And so my week long vacation in Japan has ended and what a better end to the vacation than going to a live piano performance by Yundi, the 2000 Chopin Competition Winner, at Bangkok’s Cultural Centre which happens to be built with a grant by the Japanese in celebration of our King’s 60th Birthday. All’s well that ends well they say.
I was fortunate to have gotten complimentary tickets from a dear friend of mine who is a regular at these events and always manages to magically have free tickets. Lucky for me 🙂 Thank you again! You know who you are 😀 And so a day after my arrival from Japan and a night before returning to work, I went to listen to Chopin at a cultural centre built with a grant from the Japanese. The Japanese whom are also known to love Chopin. Chopin who was born in a country with which I grew up. How strange it is when you think about all these linkages.
The world is indeed a strange place. Everything is connected.
I love attending these concerts and try to go as often as I can, but as things often go, I don’t get to go as often as I’d like. When I do, it’s always something I savour. This performance was one that I enjoyed very much not only because Yundi played the piano with such enthusiasm and precision that it rang through your soul, but also because it reminded me of my childhood days in Poland.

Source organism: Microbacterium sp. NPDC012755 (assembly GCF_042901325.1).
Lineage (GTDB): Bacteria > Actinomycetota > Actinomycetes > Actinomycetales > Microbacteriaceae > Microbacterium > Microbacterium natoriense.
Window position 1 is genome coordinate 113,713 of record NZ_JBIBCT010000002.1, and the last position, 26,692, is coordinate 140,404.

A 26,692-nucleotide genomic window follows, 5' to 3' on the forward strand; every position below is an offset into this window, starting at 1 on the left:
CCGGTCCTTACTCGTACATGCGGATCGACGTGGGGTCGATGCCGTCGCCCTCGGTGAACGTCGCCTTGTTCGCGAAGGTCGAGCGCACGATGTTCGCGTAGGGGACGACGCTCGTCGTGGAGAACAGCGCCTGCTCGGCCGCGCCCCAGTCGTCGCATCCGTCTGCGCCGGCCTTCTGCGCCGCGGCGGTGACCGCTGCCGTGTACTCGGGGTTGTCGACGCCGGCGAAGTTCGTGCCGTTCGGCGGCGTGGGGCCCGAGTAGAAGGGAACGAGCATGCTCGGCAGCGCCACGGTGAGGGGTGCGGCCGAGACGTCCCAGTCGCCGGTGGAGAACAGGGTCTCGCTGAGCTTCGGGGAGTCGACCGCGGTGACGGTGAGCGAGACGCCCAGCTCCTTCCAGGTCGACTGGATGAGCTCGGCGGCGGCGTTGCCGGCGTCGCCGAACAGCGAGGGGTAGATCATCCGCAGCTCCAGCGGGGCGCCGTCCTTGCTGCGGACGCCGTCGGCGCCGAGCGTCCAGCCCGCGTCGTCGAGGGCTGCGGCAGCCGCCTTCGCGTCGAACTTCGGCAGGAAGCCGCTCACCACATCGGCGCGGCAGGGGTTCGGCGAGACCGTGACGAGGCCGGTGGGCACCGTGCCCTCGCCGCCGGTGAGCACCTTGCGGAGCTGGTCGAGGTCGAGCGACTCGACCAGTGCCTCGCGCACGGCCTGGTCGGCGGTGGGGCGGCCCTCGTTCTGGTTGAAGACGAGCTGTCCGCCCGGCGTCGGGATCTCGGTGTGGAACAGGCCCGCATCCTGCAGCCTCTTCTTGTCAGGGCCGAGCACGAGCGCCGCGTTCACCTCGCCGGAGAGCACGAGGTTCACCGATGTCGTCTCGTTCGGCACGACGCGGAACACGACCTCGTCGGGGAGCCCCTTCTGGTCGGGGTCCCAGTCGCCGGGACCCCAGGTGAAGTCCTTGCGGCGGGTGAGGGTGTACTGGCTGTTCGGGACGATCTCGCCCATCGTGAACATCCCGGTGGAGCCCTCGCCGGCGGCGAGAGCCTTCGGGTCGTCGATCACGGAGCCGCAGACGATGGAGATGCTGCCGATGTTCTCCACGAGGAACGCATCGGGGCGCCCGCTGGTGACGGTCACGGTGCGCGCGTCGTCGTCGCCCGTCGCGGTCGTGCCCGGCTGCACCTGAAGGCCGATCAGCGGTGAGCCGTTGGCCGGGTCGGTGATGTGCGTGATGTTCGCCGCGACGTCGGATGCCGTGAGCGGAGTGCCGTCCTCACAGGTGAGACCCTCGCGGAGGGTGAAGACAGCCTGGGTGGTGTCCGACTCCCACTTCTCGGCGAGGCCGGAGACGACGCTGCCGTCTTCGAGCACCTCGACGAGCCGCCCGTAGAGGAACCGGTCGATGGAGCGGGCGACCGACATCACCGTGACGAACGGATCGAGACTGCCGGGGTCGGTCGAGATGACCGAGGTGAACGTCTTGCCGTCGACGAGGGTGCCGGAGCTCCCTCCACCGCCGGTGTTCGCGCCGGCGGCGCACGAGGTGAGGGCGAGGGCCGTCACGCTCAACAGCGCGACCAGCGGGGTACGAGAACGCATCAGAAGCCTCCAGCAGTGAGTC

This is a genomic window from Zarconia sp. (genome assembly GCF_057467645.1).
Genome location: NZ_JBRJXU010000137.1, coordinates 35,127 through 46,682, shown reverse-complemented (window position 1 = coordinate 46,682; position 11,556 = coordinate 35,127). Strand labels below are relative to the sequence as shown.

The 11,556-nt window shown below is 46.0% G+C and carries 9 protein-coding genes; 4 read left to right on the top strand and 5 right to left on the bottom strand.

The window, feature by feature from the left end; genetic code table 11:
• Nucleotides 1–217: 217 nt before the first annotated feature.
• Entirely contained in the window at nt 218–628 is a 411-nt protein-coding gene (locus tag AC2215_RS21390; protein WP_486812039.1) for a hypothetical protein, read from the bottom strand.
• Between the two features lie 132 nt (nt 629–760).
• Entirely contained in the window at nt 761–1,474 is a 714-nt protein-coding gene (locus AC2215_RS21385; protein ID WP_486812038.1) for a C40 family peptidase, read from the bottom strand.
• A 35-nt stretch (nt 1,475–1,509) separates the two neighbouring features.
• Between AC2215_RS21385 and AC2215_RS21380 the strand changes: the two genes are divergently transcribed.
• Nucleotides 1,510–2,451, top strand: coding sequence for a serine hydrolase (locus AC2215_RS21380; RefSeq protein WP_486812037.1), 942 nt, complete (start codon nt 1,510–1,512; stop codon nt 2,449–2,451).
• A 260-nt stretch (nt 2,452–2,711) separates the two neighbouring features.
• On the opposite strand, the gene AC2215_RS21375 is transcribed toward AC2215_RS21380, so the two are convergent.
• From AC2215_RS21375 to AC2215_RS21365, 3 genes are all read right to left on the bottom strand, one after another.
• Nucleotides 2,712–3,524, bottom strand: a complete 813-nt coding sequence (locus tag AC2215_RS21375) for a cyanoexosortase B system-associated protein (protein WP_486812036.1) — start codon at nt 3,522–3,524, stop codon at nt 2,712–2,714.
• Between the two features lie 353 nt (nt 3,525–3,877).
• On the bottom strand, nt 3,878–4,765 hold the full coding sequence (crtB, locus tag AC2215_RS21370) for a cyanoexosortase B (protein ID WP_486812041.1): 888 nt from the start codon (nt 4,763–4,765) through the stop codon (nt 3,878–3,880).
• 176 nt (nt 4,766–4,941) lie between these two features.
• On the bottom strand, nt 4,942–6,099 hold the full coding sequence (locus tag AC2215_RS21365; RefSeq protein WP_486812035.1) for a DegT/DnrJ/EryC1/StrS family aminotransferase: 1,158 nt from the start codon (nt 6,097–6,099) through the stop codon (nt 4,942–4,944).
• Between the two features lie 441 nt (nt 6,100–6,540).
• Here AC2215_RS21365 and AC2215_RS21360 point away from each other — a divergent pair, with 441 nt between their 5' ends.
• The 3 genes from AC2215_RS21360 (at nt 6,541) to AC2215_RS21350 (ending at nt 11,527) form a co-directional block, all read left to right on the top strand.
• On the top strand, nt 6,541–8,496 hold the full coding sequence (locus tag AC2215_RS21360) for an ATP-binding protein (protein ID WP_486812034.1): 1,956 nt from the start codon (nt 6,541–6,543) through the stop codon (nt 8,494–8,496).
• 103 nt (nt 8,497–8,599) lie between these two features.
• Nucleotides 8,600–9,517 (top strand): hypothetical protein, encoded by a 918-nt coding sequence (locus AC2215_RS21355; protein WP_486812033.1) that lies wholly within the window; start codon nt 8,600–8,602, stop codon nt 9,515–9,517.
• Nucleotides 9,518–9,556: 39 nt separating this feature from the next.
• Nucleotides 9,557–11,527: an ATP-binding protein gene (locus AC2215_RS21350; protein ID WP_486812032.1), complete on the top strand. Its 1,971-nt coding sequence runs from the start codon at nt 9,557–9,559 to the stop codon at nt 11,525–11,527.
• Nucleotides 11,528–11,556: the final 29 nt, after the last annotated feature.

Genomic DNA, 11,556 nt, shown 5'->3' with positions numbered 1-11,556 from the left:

His first piece was the Nocturnes: Op. 9, No 1 and I remember it well. It was one I had learnt to play growing up in Chopin’s country, but the way in which he and I played it on the piano of course differed like night and day. So great was the contrast. Yundi, played it with his heart and soul. He was one with piano and played it like it was an extension of his body. The audience, several hundreds in number, all sat quietly daring not to move an inch nor cough. Silence was here and now and all we were to hear were the soft sounds of the nocturnes (music of the night) being played with their gentle melodies and humming bass of the piano. The nocturne was graceful and elegant, like a lady waltzing by. When I play it, it probably sounds like a lady coughing and suffering from the cold. No good.
Yundi’s performance of Chopin was undoubtedly one of the best I’ve ever heard. Even in the softest tones, you could feel the passion in his fingers and then all of a sudden when the melody changed pace, you’d feel and hear the change in tempo. He did it with such precision and brilliance it’s incredible. I sat there astounded as I am sure did many people. It’s no wonder he won the 2000 Chopin Competition. Not only did he win first place, but he was also the youngest pianist to have ever won this competition at 18 years of age. Imagine that. 18. I was still just trudging my way through college at 18. Oh well that’s life.
And so I had a wonderful evening, a perfect end to my week long trip to Japan. Quietly winding down to the gentle and elegant melodies of Chopin’s Nocturnes. Sitting in the dark, with the notes echoing through my soul and mind, I was at peace. At peace with the world and ready once more to face what come.